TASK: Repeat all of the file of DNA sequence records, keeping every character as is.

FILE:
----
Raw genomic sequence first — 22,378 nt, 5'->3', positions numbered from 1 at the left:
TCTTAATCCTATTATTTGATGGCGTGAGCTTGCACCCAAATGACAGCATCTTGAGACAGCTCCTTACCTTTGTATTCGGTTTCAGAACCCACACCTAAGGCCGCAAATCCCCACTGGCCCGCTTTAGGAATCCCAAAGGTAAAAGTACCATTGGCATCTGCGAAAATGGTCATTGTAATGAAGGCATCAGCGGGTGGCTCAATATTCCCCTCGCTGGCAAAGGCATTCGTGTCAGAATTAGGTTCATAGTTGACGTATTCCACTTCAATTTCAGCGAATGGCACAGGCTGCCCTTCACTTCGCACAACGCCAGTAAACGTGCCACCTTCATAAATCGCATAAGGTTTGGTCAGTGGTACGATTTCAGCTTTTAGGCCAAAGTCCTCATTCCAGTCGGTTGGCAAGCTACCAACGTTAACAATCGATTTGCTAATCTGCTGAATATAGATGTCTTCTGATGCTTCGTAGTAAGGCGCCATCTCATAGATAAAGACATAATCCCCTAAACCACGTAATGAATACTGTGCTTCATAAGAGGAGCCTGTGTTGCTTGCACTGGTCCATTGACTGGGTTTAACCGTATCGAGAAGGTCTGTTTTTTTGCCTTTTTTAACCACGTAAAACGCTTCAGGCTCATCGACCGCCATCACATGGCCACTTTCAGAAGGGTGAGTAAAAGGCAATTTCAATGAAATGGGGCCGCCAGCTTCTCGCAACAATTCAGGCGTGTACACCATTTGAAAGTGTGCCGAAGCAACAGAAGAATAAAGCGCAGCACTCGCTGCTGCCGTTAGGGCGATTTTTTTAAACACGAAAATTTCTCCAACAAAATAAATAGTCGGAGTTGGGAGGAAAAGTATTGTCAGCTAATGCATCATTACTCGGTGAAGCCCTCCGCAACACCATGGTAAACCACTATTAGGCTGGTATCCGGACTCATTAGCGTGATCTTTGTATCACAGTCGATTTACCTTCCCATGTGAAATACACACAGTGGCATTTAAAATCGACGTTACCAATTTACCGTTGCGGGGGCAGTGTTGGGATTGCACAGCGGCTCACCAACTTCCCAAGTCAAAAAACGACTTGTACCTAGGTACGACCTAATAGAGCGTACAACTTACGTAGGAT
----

Raw genomic sequence first — 22,378 nt, 5'->3', positions numbered from 1 at the left:
TCTTAATCCTATTATTTGATGGCGTGAGCTTGCACCCAAATGACAGCATCTTGAGACAGCTCCTTACCTTTGTATTCGGTTTCAGAACCCACACCTAAGGCCGCAAATCCCCACTGGCCCGCTTTAGGAATCCCAAAGGTAAAAGTACCATTGGCATCTGCGAAAATGGTCATTGTAATGAAGGCATCAGCGGGTGGCTCAATATTCCCCTCGCTGGCAAAGGCATTCGTGTCAGAATTAGGTTCATAGTTGACGTATTCCACTTCAATTTCAGCGAATGGCACAGGCTGCCCTTCACTTCGCACAACGCCAGTAAACGTGCCACCTTCATAAATCGCATAAGGTTTGGTCAGTGGTACGATTTCAGCTTTTAGGCCAAAGTCCTCATTCCAGTCGGTTGGCAAGCTACCAACGTTAACAATCGATTTGCTAATCTGCTGAATATAGATGTCTTCTGATGCTTCGTAGTAAGGCGCCATCTCATAGATAAAGACATAATCCCCTAAACCACGTAATGAATACTGTGCTTCATAAGAGGAGCCTGTGTTGCTTGCACTGGTCCATTGACTGGGTTTAACCGTATCGAGAAGGTCTGTTTTTTTGCCTTTTTTAACCACGTAAAACGCTTCAGGCTCATCGACCGCCATCACATGGCCACTTTCAGAAGGGTGAGTAAAAGGCAATTTCAATGAAATGGGGCCGCCAGCTTCTCGCAACAATTCAGGCGTGTACACCATTTGAAAGTGTGCCGAAGCAACAGAAGAATAAAGCGCAGCACTCGCTGCTGCCGTTAGGGCGATTTTTTTAAACACGAAAATTTCTCCAACAAAATAAATAGTCGGAGTTGGGAGGAAAAGTATTGTCAGCTAATGCATCATTACTCGGTGAAGCCCTCCGCAACACCATGGTAAACCACTATTAGGCTGGTATCCGGACTCATTAGCGTGATCTTTGTATCACAGTCGATTTACCTTCCCATGTGAAATACACACAGTGGCATTTAAAATCGACGTTACCAATTTACCGTTGCGGGGGCAGTGTTGGGATTGCACAGCGGCTCACCAACTTCCCAAGTCAAAAAACGACTTGTACCTAGGTACGACCTAATAGAGCGTACAACTTACGTAGGAT